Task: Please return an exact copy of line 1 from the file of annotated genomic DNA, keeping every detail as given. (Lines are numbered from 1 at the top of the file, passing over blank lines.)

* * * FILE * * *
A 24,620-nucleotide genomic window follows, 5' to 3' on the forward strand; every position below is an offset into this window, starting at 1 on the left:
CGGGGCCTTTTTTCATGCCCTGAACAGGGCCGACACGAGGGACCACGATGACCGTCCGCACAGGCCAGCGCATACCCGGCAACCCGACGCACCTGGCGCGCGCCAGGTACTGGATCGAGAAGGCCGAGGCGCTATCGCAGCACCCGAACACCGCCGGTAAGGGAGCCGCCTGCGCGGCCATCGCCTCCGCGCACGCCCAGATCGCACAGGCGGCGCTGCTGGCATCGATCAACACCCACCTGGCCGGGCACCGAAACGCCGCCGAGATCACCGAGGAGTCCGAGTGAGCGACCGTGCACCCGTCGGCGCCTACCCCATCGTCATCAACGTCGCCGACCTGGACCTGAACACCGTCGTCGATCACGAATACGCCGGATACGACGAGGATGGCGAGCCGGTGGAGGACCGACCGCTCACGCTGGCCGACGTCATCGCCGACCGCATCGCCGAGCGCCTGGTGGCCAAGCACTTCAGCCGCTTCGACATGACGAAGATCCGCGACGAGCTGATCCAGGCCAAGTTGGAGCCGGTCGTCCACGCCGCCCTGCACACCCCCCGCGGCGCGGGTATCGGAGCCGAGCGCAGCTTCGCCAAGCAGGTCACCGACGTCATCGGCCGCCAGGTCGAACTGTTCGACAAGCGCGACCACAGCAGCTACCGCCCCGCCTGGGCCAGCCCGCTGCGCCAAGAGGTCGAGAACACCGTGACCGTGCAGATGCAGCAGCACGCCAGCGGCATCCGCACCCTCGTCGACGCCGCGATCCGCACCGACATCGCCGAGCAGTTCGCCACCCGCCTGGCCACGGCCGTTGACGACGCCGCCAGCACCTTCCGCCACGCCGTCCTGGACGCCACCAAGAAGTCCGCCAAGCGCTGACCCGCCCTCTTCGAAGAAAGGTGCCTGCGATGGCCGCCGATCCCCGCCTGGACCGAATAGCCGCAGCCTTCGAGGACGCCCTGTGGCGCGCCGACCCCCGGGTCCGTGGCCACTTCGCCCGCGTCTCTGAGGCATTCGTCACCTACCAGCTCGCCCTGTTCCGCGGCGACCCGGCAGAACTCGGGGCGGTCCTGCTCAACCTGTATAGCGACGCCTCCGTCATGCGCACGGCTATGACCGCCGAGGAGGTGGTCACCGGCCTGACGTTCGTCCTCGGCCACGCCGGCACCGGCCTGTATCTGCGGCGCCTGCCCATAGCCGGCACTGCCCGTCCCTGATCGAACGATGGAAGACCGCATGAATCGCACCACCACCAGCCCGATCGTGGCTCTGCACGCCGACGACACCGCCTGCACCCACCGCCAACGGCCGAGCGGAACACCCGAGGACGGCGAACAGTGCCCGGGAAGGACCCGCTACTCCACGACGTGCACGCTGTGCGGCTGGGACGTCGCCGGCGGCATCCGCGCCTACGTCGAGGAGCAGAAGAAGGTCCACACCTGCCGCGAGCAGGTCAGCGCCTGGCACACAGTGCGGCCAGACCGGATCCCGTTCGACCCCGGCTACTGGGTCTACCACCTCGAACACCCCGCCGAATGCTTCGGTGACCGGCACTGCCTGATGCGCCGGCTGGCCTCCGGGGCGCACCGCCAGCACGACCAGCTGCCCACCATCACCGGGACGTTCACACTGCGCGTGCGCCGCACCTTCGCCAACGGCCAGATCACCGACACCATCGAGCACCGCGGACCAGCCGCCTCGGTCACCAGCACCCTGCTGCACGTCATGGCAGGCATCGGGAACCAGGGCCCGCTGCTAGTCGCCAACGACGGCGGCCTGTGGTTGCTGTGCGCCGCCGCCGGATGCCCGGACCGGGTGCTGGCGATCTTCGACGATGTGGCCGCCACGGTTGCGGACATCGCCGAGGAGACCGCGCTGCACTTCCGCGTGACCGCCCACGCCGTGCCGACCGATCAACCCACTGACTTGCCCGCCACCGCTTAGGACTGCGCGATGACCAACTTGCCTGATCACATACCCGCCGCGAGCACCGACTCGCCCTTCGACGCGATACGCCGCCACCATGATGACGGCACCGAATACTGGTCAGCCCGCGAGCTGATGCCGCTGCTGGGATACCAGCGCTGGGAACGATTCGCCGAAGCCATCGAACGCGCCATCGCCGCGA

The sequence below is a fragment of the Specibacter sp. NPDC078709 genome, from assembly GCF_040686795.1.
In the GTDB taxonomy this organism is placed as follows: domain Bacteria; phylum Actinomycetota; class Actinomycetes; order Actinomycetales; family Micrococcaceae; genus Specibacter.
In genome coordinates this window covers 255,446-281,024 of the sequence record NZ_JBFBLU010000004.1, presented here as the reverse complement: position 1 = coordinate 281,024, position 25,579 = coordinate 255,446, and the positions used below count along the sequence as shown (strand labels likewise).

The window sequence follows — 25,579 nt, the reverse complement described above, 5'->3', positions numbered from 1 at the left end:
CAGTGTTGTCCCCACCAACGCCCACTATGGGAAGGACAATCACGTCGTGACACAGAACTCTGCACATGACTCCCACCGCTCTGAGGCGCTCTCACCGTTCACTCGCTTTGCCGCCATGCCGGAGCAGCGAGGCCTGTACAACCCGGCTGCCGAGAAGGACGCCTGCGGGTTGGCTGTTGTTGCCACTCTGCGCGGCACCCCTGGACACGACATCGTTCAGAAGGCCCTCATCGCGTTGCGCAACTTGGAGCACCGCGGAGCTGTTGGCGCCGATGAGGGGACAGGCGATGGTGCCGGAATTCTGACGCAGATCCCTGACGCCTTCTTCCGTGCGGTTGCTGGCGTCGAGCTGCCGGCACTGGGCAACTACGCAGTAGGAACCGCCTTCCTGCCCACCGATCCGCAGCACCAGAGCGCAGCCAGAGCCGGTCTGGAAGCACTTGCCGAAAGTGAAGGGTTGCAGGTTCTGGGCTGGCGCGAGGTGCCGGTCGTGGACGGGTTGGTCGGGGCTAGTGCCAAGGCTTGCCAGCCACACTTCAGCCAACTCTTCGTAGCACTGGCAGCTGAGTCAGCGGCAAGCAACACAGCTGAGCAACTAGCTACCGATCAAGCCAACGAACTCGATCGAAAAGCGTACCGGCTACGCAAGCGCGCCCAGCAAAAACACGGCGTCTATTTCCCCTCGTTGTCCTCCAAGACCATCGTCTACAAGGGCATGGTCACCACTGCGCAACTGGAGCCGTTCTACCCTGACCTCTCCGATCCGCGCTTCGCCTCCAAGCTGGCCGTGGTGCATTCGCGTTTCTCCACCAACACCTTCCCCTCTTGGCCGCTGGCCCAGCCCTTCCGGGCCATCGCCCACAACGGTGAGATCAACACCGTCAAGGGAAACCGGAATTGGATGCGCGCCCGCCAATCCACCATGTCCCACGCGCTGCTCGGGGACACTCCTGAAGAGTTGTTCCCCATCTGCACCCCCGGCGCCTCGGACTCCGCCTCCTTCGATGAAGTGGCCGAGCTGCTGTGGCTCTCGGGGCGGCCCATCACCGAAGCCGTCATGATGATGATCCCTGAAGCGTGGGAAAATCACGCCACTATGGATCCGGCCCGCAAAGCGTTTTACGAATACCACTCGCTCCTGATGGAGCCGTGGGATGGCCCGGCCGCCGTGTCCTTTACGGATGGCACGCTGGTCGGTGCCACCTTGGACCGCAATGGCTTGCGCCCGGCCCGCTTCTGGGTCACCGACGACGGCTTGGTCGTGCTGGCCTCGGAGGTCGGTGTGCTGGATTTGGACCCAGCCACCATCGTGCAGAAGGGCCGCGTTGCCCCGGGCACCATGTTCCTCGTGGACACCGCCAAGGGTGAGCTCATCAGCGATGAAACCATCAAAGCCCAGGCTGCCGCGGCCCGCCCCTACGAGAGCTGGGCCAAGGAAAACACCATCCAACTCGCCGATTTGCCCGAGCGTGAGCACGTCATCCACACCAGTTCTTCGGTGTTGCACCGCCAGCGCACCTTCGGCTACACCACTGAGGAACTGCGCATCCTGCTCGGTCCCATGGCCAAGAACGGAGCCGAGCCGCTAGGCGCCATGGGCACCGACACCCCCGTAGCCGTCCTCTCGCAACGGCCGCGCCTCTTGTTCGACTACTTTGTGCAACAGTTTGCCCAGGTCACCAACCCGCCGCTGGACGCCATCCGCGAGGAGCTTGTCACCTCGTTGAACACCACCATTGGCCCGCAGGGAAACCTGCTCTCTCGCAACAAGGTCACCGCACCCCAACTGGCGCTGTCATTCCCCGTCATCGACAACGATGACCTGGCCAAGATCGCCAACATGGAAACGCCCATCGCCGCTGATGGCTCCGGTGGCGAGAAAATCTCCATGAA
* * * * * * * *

A 24,620-nucleotide genomic window follows, 5' to 3' on the forward strand; every position below is an offset into this window, starting at 1 on the left: